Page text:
FEBRUARY 2003 Give Up is released, and plans are made for a tour.

GIBBARD: It didn’t hit me until we got in the van to drive to San Diego for the first show. I remember looking in the rearview mirror and seeing all these strangers. Like, ”What have I gotten myself into? Who are these people?”

TAMBORELLO: There were six of us — it was a pretty full van.

LEWIS: The entire band, and our tour manager, [Death Cab bassist] Nick Harmer, stayed in one motel room. Jimmy and I shared a bed.

GIBBARD: We had a lot of trouble trying to get shows. Death Cab was fairly popular at that point, but people were like, ”So it’s this guy, and a guy from Death Cab and the girl from Rilo Kiley? And you’re doing what?”

TAMBORELLO: You could really see physical proof of the album getting popular as we went across the country. By the end a lot of the shows were being moved to bigger venues.

GIBBARD: [We were] in a honeymoon phase for 98 percent of the tour. We had a lot of fun, we drank a lot, and then we all went back to our day jobs. Things kind of got crazy after that.

Promotions for the album cease, but the momentum soon takes on a life of its own.

JEN WOOD: I was on [another] tour, and I realized that literally every venue we were playing, at some point in the night the Postal Service came on.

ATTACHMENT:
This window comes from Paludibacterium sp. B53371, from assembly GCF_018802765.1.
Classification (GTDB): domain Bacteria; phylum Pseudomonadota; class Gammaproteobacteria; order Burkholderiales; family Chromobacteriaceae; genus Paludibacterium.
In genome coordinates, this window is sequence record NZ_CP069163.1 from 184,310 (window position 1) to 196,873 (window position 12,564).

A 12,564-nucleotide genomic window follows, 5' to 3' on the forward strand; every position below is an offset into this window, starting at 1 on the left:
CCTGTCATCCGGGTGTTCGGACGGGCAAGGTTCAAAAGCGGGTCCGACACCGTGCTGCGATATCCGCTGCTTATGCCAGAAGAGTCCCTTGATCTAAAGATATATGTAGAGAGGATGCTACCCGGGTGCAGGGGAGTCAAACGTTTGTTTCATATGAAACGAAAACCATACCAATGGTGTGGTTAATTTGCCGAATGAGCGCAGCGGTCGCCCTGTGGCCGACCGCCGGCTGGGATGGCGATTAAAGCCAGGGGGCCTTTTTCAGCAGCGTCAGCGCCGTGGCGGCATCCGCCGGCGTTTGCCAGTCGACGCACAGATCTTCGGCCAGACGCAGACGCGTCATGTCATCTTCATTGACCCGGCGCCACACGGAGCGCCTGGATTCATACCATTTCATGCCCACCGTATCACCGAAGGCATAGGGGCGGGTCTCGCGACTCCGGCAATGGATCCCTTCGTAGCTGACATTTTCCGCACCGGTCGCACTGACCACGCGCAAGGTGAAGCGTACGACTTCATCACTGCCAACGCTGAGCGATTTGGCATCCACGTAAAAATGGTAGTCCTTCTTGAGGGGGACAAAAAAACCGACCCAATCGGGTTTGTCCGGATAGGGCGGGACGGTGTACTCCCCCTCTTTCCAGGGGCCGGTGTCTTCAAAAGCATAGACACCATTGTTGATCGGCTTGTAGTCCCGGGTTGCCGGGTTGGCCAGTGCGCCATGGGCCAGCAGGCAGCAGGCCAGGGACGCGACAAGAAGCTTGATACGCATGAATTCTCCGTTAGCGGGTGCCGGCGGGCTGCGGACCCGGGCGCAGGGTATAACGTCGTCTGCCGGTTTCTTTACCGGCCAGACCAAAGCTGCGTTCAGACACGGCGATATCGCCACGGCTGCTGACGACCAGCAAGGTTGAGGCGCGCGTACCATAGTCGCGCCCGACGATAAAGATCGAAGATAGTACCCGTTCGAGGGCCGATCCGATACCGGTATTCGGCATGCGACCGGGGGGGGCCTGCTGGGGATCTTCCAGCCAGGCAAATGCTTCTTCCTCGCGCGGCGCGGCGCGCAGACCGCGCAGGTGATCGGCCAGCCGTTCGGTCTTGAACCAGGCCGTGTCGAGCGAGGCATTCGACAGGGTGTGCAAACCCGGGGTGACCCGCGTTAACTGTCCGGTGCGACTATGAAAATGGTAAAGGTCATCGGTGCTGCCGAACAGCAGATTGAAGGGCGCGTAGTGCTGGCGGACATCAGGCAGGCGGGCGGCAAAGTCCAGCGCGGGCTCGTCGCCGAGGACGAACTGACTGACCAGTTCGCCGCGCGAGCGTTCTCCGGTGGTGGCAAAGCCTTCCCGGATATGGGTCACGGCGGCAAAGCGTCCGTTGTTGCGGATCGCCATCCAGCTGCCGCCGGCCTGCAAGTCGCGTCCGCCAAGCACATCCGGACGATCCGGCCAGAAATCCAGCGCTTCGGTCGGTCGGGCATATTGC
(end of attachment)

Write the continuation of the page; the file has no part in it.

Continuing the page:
KIEWEL: We were told by radio people that ”Such Great Heights” had a high ”burn factor,” that people were going to get tired of it. For alternative, it was really light relative to Creed and stuff back then. Years later, I don’t understand why it’s still getting [radio] spins — hundreds a week.

TAMBORELLO: The turning point was when KROQ in L.A. started playing it.

KIEWEL: That was huge. And then Garden State was big. They weren’t in the movie, but they were in the trailer, and then the Iron & Wine cover was on the soundtrack. That version was also in the M&M’s commercial, which had an even higher profile. A lot of people still think the Postal Service covered an Iron & Wine song.

GIBBARD: Jimmy continued to send me music through the years. It became apparent to both of us that we had captured lightning in a bottle with that first record. I say this without any ego, but making Give Up was incredibly effortless; it was just this very unique moment. When we started trying to make a second one, there was a sense that we were making it out of obligation rather than out of the joy of doing it.

2013 Only months after Give Up finally reaches platinum status in 2012, the duo announce a re-formation and reissue the album with two brand-new songs.

KIEWEL: Give Up was weirdly prescient. Now you can’t swing a dead cat without hitting an electro-pop band.

GIBBARD: One of the main reasons I wanted to reissue this record and play shows again was to take back a little bit of ownership of it…. Some Death Cab songs are 15 years old at this point, so they’ve been living alongside us. With this record, I basically made it and then put it away, so it’s strange — suddenly you blink and it’s 10 years later. But I guess that’s just life.